Monday, January 27, 2014

Emerging Currencies with rCharts + FRED

I liked this chart a lot.

I thought I would show how we can semi-replicate it in R with rCharts.  Here it is with the currencies that are on FRED with dimplejs.

… and here with nvd3.

Code to replicate from Github Gist:

Tuesday, January 21, 2014

What Do the Odds Say? Buy Stocks Begin of Year?

At some point in 2013, I read (can’t remember where) that 2012 was a rare year for the S&P 500  where no day’s closing  price was lower than the closing price  for the first day.  So if you bought on the first day of 2012, you never had a loss for the entire year.  Well, the same thing happened 2013, so I just had to do some analysis.  Below is a dimple.js chart built using rCharts with the minimum close price for the year divided by the close price for the first day of that year.

data source: Yahoo! Finance, Standard & Poors

Thursday, January 16, 2014

Retail Relative Strength

So back before Thanksgiving I did a post Something to Think About Before Black Friday | rChart + dygraphs.  Well since then I have noticed that Retail relative strength has deteriorated considerably.  I thought it would be a good time to use good old bfast (see posts) to look for a structural breakpoint.  Below is the output.  And yes, I do plan to make interactive eventually with rCharts.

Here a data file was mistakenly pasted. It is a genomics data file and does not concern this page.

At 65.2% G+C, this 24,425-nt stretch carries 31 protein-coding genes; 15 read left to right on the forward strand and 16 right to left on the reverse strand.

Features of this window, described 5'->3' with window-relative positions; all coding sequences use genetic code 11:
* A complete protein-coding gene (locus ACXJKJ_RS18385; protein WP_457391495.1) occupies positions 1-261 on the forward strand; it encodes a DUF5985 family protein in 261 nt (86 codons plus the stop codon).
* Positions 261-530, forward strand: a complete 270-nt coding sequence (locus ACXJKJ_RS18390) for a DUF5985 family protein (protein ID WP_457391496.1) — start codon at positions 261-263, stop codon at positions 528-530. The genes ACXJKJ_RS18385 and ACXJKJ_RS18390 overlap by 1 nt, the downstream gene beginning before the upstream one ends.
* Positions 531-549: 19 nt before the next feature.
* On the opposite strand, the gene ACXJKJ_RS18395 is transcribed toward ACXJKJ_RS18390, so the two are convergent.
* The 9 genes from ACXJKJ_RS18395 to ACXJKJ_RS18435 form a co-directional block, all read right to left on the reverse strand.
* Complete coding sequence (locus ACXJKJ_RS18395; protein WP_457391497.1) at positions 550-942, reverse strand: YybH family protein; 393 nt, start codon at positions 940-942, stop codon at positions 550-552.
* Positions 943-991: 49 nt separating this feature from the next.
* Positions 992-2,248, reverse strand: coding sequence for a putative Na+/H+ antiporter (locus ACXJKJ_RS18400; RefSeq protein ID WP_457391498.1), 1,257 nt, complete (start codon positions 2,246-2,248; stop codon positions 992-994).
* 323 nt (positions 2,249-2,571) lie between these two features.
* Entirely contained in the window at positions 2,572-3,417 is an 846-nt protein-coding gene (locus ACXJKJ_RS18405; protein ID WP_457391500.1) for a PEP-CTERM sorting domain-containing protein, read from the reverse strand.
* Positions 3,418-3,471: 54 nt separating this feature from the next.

The remainder is what I think is very interesting.



Wednesday, January 15, 2014

Popularity Contest

Although I am sure most of the bloggers that discuss R on R-bloggers are not all that concerned with popularity, I thought it would be interesting to analyze (with R and rCharts, of course) the popularity of these bloggers using Feedly’s API.


After building the chart, I got to thinking about these two excellent posts about the nature of blog popularity.

How many more R-bloggers posts can I expect? by Markus Gesmann

Blog posts' half life - why bother? by Bruce McPherson

Clearly not posting for a month (me) is not the way to fame and glory as Google search becomes the most common referrer.


Also, is Bruce McPherson onto something when he points out that the nature of a blog does not lend to permanence?  Should every blog, especially educational ones, also have a different view of the same content that lends itself better to permanence?

For those that missed me, I’m back.

R code to get Feedly API data and build dimplejs chart: Github repo